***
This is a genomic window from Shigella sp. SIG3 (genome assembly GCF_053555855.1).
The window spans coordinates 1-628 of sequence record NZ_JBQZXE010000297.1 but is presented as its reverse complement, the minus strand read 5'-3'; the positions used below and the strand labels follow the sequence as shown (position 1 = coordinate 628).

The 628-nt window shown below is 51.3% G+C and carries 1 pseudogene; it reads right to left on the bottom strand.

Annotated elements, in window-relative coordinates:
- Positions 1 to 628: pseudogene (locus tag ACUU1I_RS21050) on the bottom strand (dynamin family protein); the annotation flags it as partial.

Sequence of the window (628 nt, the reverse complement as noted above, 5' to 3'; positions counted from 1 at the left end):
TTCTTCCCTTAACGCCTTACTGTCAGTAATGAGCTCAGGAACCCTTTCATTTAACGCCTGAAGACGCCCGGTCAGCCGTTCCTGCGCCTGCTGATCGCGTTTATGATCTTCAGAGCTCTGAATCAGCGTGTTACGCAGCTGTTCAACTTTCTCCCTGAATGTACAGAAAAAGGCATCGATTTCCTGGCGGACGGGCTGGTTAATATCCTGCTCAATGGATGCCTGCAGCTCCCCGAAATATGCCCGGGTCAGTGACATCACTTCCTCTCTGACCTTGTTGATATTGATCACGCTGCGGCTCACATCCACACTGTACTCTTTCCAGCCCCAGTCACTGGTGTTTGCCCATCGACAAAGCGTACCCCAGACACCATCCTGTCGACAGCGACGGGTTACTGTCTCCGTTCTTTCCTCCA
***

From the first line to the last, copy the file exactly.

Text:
This is a genomic window from Shigella sp. SIG3 (genome assembly GCF_053555855.1).
The window spans coordinates 1-628 of sequence record NZ_JBQZXE010000297.1 but is presented as its reverse complement, the minus strand read 5'-3'; the positions used below and the strand labels follow the sequence as shown (position 1 = coordinate 628).

The 628-nt window shown below is 51.3% G+C and carries 1 pseudogene; it reads right to left on the bottom strand.

Annotated elements, in window-relative coordinates:
- Positions 1 to 628: pseudogene (locus tag ACUU1I_RS21050) on the bottom strand (dynamin family protein); the annotation flags it as partial.

Sequence of the window (628 nt, the reverse complement as noted above, 5' to 3'; positions counted from 1 at the left end):
TTCTTCCCTTAACGCCTTACTGTCAGTAATGAGCTCAGGAACCCTTTCATTTAACGCCTGAAGACGCCCGGTCAGCCGTTCCTGCGCCTGCTGATCGCGTTTATGATCTTCAGAGCTCTGAATCAGCGTGTTACGCAGCTGTTCAACTTTCTCCCTGAATGTACAGAAAAAGGCATCGATTTCCTGGCGGACGGGCTGGTTAATATCCTGCTCAATGGATGCCTGCAGCTCCCCGAAATATGCCCGGGTCAGTGACATCACTTCCTCTCTGACCTTGTTGATATTGATCACGCTGCGGCTCACATCCACACTGTACTCTTTCCAGCCCCAGTCACTGGTGTTTGCCCATCGACAAAGCGTACCCCAGACACCATCCTGTCGACAGCGACGGGTTACTGTCTCCGTTCTTTCCTCCA